Take home pay up considerably under new tax law

When wage increases over the last year are combined with this year’s tax rate cuts, American workers are doing far better than they’ve done in years.

Socialist Senator Bernie Sanders says that because wages went up 2.7% in the last 12 months and inflation was up 2.9%, workers fell behind. Without others considerations he would be correct.

According to Andy Pudzer, former CEO and author of “The Capitalist Comeback: The Trump Boom and the Left’s Plot to Stop It,” there are other ways they’ve benefited to the extent that they’re now enjoying take-home pay increases not seen in years.

Over the last year most of those unintentional part-time workers have been reduced by 700,000 because they found full-time jobs which, over-all, increased by 3 million.

Those already working full-time had more opportunities to work overtime at time and a half. The Bureau of Labor Statistics says this added 0.3% to wages for a combined income gain of 3% or slightly above the inflation rate.

And most importantly none of the above takes into consideration the tax rate changes under the new law.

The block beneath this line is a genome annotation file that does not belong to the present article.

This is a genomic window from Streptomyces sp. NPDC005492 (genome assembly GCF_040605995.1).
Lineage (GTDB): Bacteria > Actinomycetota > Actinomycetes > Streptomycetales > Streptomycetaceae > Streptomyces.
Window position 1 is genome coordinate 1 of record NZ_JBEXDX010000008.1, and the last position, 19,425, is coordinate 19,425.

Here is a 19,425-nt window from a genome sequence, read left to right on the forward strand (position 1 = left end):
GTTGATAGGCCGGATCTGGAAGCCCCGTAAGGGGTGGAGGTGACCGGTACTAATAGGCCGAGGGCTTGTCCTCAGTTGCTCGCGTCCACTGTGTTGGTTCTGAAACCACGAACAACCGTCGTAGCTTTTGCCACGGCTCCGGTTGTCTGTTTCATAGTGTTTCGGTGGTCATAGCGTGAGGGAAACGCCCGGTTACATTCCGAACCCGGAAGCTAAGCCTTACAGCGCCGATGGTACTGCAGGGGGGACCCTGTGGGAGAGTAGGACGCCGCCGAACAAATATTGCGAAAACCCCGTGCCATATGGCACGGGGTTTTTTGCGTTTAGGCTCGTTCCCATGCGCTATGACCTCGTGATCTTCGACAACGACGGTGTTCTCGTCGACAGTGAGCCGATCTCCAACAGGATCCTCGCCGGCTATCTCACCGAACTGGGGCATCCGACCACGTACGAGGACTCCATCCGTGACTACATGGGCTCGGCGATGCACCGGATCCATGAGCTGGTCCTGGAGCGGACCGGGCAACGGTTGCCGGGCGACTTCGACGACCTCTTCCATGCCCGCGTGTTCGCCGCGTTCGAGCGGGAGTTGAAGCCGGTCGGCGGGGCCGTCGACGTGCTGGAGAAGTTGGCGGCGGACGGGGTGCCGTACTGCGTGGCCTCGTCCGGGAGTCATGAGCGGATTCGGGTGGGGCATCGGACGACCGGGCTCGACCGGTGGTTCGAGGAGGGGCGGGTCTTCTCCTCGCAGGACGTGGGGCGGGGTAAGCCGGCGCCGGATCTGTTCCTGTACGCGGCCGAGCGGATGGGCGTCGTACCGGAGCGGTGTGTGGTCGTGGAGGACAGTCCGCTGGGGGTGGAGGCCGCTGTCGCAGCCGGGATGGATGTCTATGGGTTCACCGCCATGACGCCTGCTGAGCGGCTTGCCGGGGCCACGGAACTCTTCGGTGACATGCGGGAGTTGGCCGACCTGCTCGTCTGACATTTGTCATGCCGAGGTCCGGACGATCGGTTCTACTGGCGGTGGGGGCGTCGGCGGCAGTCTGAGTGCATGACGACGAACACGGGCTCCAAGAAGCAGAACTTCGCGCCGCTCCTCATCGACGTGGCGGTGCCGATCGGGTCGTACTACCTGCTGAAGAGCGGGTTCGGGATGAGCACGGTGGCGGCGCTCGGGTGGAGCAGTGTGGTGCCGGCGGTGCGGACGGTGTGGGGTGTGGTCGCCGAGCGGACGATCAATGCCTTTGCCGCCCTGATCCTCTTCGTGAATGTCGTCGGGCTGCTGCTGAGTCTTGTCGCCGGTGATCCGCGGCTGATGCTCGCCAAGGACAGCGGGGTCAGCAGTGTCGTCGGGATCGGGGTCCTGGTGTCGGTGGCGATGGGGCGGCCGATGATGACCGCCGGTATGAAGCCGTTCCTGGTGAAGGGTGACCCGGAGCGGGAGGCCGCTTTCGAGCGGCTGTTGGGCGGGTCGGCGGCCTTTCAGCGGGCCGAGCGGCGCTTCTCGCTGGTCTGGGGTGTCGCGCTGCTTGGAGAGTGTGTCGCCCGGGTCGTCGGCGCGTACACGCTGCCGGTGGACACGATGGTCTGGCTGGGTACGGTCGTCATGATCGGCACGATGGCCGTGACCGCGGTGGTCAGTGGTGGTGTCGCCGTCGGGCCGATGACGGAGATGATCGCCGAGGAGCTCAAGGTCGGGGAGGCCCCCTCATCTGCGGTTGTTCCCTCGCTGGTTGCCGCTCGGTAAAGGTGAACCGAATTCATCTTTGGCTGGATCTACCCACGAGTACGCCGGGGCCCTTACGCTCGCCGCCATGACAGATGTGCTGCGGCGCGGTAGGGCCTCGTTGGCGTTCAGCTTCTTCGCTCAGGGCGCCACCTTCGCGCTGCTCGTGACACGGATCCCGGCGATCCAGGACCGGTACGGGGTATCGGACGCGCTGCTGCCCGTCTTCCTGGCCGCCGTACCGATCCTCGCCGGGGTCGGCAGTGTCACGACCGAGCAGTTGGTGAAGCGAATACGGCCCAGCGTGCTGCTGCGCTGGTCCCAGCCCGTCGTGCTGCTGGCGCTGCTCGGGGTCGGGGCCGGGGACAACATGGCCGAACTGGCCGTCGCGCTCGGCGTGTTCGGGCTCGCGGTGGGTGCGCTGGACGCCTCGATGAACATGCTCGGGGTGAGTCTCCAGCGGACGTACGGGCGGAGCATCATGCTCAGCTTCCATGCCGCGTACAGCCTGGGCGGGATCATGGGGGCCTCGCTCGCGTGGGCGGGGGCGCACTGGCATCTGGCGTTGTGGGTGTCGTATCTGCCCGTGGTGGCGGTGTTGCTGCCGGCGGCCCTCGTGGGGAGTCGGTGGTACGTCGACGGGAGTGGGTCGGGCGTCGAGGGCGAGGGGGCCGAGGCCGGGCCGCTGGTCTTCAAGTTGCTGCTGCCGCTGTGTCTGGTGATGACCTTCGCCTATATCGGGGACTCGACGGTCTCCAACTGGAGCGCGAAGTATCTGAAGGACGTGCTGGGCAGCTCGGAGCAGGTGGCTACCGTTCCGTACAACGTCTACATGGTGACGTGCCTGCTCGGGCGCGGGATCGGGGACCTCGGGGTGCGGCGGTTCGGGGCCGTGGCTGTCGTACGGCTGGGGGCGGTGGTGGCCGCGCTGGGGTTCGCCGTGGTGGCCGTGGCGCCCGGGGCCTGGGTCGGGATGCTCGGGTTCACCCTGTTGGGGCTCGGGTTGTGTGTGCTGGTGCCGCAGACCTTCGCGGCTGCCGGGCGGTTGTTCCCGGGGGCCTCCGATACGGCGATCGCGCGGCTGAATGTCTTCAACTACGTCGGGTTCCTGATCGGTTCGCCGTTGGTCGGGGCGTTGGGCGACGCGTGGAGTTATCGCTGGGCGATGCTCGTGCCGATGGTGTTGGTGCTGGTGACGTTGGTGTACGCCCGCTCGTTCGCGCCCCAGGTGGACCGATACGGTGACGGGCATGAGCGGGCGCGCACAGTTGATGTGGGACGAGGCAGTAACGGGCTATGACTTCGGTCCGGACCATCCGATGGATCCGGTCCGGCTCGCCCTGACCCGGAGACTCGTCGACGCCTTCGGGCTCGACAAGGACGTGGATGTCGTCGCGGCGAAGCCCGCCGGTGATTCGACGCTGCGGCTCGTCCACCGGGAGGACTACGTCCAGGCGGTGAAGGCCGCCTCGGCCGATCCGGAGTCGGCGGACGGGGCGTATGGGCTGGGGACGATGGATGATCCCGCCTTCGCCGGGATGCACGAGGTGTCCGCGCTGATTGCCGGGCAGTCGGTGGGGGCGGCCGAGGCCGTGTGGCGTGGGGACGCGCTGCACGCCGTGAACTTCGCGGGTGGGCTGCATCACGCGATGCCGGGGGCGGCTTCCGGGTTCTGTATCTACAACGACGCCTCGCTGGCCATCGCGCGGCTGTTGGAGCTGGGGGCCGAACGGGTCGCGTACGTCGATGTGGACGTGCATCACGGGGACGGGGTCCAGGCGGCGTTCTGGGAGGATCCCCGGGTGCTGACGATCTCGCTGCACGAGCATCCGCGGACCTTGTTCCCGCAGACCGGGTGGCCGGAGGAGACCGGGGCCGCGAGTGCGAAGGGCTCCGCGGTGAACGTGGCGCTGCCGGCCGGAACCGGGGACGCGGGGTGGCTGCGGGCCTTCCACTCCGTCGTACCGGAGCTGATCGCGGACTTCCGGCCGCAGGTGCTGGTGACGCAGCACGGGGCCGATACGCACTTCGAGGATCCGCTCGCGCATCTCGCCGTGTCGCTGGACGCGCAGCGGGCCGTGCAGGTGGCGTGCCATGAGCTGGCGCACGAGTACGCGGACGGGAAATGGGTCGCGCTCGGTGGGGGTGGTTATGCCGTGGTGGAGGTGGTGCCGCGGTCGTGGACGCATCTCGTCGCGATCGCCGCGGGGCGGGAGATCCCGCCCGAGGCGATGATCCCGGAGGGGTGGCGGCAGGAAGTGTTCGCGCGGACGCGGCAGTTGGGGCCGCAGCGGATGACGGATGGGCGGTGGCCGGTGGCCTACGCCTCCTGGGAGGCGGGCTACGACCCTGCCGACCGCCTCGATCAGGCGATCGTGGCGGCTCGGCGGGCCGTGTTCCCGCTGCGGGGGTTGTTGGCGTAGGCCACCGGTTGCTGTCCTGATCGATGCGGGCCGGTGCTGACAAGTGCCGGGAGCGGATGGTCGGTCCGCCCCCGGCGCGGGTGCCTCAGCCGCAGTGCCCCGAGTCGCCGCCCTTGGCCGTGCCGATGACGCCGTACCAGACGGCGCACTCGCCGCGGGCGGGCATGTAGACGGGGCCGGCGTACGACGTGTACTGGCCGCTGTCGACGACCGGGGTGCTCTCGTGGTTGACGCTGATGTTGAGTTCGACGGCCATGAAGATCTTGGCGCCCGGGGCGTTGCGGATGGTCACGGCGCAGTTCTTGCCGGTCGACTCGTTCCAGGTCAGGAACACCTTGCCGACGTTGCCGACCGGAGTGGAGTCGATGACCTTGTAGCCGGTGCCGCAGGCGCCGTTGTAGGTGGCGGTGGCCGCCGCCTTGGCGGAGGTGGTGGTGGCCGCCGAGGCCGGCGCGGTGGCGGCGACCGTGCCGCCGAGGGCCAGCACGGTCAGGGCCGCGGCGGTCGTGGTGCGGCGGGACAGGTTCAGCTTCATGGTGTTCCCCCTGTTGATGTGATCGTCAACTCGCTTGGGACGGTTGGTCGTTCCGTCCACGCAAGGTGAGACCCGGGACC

With a median household income in 2017 of $60,900, a married couple with no children taking the standard deduction and personal exemptions would have taken home about $51,100 before the tax rate changes.

Under the new law this couple will fare much better. With the 3% gain in wages, increasing pre-tax income to $62,700, this couple’s take home pay will now grow to $53,600, an gain of $2,500 given their new tax rate of 12% and standard deduction of $24,000. (See detail below).

It ultimately means this couple will have nearly 5% more disposable real income than they had last year.

And if they had a child? Given the increased child tax credit, this same couple would see their take home pay increased by 5.5%.

 

[DETAIL: The median household income in 2017 was $60,879. A married couple with no children taking the standard deduction of $12,700, personal exemptions of $8,100 would have taxable income of $40,079 placing them in the 15% bracket. After income taxes of $5,079 and payroll taxes of $4,657, they would have kept $51,143 in take home pay.
With this year’s 3% income increase, that same couple would now be earning $62,705. And with the tax law changes increasing the standard deduction to $24,000 (no personal exemption), taxable income would be reduced to $37,705. Now applying new income tax rate of 12%, their tax liability would be $4,264 and payroll taxes paid would rise to $4,797 resulting in tax home pay of $53,644 an increase of $2,501.]

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